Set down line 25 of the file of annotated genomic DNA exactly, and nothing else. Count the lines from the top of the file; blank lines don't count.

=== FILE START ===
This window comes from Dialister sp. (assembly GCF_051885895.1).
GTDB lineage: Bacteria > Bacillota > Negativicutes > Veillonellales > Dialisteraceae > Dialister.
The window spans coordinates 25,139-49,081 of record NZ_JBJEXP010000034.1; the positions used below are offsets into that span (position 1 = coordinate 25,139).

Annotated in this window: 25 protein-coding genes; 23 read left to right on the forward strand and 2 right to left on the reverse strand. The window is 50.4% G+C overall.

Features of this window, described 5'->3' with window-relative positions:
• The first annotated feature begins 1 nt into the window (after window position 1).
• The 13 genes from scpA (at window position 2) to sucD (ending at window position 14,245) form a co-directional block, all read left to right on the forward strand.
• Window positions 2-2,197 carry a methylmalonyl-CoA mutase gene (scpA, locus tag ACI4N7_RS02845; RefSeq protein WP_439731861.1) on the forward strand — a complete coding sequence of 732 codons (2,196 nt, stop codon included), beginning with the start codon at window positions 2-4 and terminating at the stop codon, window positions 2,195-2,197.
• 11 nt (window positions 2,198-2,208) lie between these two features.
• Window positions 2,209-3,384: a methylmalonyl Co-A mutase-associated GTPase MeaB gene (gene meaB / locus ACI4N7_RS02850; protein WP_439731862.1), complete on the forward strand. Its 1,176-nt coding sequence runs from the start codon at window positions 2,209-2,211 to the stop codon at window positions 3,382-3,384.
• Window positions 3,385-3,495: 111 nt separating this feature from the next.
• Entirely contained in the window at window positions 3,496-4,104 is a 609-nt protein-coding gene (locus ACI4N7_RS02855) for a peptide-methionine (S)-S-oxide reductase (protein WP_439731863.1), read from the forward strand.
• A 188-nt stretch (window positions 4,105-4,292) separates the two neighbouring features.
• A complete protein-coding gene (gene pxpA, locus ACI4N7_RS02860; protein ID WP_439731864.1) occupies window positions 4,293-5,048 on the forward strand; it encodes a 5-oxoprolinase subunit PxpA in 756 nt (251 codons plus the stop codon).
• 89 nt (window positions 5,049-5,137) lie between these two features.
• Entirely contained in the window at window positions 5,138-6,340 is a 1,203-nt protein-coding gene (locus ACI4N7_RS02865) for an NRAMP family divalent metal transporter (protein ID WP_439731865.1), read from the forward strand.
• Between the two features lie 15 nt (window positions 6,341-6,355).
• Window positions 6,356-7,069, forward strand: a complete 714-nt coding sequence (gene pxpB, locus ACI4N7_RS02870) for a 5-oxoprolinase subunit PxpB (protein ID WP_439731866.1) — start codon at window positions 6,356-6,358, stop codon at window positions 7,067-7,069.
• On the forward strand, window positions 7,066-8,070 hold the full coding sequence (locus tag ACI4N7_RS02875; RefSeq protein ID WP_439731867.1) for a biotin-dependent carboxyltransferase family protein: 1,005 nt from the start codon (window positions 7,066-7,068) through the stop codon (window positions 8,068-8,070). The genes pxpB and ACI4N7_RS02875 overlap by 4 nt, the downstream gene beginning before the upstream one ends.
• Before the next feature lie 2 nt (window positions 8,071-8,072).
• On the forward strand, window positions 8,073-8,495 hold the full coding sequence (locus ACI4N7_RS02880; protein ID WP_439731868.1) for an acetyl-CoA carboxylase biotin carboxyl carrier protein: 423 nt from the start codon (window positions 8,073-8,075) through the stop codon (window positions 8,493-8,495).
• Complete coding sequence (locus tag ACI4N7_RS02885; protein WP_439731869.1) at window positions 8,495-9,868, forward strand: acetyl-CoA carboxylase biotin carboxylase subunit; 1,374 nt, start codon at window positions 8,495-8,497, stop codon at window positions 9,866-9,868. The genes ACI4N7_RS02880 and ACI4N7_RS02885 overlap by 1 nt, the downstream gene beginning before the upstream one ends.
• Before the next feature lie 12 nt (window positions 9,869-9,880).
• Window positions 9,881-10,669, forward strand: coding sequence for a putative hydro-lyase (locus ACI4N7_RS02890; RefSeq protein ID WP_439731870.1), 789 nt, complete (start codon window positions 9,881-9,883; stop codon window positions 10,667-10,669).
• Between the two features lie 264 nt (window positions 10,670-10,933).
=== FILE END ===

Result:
• Between the two features lie 264 nt (window positions 10,670-10,933).